Brandon Ridenour -- Chief Product Officer

Yeah. Joey did a nice job describing it. I think if you look at our North American properties, in the US in particular, we're reaching almost an unprecedented population homeowners -- HomeAdvisor and Handy. And fundamentally, we believe that we have the opportunity to productize home services in new and innovative ways that just have never existed before. And through that really transform how people maintaining care for their home the way HomeAdvisor and Handy work today is helping people is taking friction the process mix, makes caring for your home easier, but it's still episodic people have something go wrong, they react to that, decide they need to go find a specialist to come fix their project. And we think there's an opportunity to really change the way this works in a more complete way and take a lot of the pain and difficulty of friction out of just caring for your home. And so home warranty is -- you can think of this may be our first foray into dealing with unexpected repairs, that's one segment of the type of work people need to deal with. There are many others, as you know, and that's how we're thinking about it.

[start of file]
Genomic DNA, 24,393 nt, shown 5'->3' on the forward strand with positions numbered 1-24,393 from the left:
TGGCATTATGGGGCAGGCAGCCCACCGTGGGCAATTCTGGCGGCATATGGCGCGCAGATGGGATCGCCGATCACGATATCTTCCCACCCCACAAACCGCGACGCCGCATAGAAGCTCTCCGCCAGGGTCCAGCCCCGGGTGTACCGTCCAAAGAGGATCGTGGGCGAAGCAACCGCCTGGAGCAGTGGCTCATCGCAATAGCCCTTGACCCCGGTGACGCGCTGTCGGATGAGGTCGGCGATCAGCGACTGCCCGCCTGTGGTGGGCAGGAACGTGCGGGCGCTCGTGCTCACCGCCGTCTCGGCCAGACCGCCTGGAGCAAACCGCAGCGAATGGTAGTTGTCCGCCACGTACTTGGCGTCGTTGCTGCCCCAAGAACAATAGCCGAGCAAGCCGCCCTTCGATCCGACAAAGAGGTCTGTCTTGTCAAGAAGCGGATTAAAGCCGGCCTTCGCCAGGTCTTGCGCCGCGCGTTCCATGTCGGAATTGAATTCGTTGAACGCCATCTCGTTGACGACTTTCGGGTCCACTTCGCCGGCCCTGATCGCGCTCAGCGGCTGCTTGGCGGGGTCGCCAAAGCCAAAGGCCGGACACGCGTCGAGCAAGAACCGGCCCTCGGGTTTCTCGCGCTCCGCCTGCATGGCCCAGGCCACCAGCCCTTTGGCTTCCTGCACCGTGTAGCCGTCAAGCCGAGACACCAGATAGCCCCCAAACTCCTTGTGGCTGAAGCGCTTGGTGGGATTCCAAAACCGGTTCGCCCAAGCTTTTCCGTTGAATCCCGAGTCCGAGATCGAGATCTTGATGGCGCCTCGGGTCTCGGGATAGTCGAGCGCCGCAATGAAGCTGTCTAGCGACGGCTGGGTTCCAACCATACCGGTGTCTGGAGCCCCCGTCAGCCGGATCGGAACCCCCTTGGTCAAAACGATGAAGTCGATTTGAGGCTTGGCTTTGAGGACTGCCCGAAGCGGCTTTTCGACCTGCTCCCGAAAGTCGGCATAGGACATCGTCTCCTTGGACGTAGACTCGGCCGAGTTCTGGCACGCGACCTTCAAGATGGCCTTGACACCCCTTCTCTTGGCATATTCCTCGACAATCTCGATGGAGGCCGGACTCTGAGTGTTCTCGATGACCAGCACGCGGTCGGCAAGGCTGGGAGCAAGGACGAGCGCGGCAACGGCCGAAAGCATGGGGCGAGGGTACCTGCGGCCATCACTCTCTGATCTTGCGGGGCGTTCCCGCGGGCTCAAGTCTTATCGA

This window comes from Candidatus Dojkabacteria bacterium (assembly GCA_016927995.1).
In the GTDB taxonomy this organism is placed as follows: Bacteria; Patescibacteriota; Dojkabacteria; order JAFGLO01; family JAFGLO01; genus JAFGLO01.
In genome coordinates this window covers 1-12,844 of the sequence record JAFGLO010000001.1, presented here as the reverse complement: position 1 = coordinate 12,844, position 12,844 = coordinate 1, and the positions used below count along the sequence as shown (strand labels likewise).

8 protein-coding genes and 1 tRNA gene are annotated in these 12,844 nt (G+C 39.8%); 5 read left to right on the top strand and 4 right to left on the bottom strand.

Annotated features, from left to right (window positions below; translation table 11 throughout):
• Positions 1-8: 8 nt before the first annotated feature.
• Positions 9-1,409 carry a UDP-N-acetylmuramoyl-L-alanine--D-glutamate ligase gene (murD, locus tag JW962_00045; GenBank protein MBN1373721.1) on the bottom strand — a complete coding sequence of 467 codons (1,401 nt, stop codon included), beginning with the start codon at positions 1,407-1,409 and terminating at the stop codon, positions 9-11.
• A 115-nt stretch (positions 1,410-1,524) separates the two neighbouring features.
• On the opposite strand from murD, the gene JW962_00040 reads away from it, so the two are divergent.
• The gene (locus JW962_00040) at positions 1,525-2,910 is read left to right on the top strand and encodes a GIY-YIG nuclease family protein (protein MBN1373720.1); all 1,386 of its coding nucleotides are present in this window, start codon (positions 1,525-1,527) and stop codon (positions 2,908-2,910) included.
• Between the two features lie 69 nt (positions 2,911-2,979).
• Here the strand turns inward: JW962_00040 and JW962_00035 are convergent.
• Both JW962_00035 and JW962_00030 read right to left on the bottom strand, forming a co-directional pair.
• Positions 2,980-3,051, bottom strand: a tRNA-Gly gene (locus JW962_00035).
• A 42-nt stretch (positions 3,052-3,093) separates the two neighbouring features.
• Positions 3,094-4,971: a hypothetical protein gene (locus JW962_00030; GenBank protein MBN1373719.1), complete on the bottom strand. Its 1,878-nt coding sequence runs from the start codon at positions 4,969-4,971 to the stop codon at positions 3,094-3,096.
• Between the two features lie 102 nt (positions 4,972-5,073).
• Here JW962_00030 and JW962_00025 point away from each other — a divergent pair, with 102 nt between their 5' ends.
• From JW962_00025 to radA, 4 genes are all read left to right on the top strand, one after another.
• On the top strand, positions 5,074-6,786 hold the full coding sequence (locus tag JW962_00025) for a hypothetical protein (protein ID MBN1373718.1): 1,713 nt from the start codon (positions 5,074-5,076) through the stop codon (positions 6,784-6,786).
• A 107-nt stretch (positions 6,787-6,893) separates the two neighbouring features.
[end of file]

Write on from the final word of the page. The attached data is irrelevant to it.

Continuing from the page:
Joey Levin -- Chairman, ANGI Homeservices Inc and Chief Executive Officer, IAC/InterActiveCorp

Yeah, Dan, just to maybe frame the opportunity, a little bit. The average homeowner in the United States goes to about six to eight jobs a year and between periodic maintenance and episodic repair, the average homeowner probably should do a dozen or so jobs a year. Right now, we do about 1.8 jobs for each of our customers, you may recall from a letter about two years ago we said that was 1.6. So we're making progress there, but as Brandon said, as we take friction out of the process we can drive closer to that six to eight and then help homeowners drive closer to the dozen jobs that they actually should do.